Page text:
The magic of live theatre relies on integrating the latest technologies to maximise space, improve access provisions and bring the highest quality performances to audiences. With the generous support of Bloomberg as part of their Digital Accelerator Program, the Young Vic have connected multiple spaces in our building, from studios to the main house, together, using recently installed fibre optic infrastructure. Most recently, this was used in the musical Mandela to instantaneously relay the music from the band performing in the Clare Studio to the cast and audience in the main auditorium on the other side of the building. It was also a vital development to facilitate our Best Seat in Your House worldwide broadcast of the show, in which we live streamed from every room within the building, from the band in the Clare Studio to the BSL interpreter in the Maria Studio and of course the show itself from the main auditorium.
About the Bloomberg Digital Accelerator Program
The Young Vic is amongst the first cohort of organisations to take part in the Bloomberg Digital Accelerator Program. The program provides arts organisations with grant and pro bono support to make strategic improvements in their technology infrastructure, to both enhance core operations and to devise and deliver bold cultural projects. Areas of focus for our participation in this program are increasing the accessibility of and in our theatre-making spaces through the use of technology, and enhancing the technical abilities and facilities of these spaces to create work on the intersection of theatre and digital arts.
Comment from Sean Mayes, Musical Director of Mandela
“This is actually not the first time that I’ve led a band performing in a different space to the main auditorium, as it’s becoming increasingly more common. As theatres move into modern age and receive structural updates, often times, pits at the front of the stage are removed in order to maximize the performance space. Being remote has its disadvantages but also many advantages – it enables us to achieve a very tight sound because we have full control of all the levels with the micing, an element we sometimes lose with having the instrumentalists live in the main performance space where there’s only so much acoustic control you can have.
I think this could be the future for more musicals, as it helps economize space and gives sound designers more control over the full sound in the theatre space itself. In a musical, the music is the driving element throughout that ties together all the others. It’s important for the integrity of the liveness of the music to be maintained, and this technology is a great way to facilitate that.”
Comment from Kyle MacPherson, Head of Sound at the Young Vic
“Leading the installation of the new fibre optic infrastructure was an exciting project to work on. Working closely with the install team from A&M Productions we had to plan how the system would be used immediately but also how it could be used in the future. With the flexibility of all the spaces at the Young Vic we had to make sure that where we placed each connection point would be useful in any show configuration.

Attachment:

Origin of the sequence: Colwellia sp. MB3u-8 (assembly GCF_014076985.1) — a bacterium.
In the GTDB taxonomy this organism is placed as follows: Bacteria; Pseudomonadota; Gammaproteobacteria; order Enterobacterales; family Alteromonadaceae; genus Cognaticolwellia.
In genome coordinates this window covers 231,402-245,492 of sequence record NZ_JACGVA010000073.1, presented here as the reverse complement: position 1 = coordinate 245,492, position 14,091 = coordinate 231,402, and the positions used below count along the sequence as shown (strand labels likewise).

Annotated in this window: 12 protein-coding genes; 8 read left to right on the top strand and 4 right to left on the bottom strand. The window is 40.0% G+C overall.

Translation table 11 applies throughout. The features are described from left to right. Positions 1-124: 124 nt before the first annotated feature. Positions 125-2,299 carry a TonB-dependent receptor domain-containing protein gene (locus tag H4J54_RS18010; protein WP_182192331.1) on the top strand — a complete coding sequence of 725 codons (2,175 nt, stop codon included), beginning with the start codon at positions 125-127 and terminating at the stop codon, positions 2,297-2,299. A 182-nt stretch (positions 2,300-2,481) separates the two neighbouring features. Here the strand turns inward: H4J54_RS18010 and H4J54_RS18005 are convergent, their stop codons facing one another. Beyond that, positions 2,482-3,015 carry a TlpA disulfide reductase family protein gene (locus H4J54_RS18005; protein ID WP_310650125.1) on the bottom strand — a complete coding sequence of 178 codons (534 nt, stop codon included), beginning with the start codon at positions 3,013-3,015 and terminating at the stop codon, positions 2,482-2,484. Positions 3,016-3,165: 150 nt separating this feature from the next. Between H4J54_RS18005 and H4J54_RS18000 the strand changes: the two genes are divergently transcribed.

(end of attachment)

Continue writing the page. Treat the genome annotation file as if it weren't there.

The fibre installation was firstly designed to support our live streaming service, Best Seat in Your House. The new installation allowed us to transmit 4k digital video from our main theatre space to another space in the theatre where the director could cut between cameras or allow the user to select a camera to watch. Part of Best Seat in Your House is making sure each show that is live streamed is accessible to all, by providing Audio Description, Captioning, and British Sign Language, on every stream. Having the fibre infrastructure has allowed us to meet the requirements of each of the experienced providers by being able to move them into different spaces around the theatre and still provide high quality video of them, to the stream, and a copy of the stream to them.
The fibre infrastructure has also allowed us to overcome show specific problems. On Mandela we were struggling to find space for the band on stage or within the theatre. Several options were thought through but everyone agreed putting the band in another room was the best way forward, known as remoting the band. Once we had decided to have the band in a separate space, the layout of the musicians became a very simple discussion for Paul Gatehouse, the Sound Designer, and Sean Mayes, the musical Director. Although this is not the first time any of us have worked with a remote band, this was the first time we could achieve it so simply through the fibre infrastructure made possible through Bloomberg funding.
The band being in a separate space, not only allowed the design team to have more control over what the audience heard, but it also meant we needed more equipment in the space to make sure everything was picked up for the audience. Having the fibre infrastructure meant we could easily increase the number of microphones in the space without worrying about running cables through the building or the number of connections required to broadcast to the Main House.
If it wasn’t for the fibre installation, I don’t think it would have been possible for us to put the band in the Clare Studio. This would have had a massive effect on the staging, audio, and the space of the show.”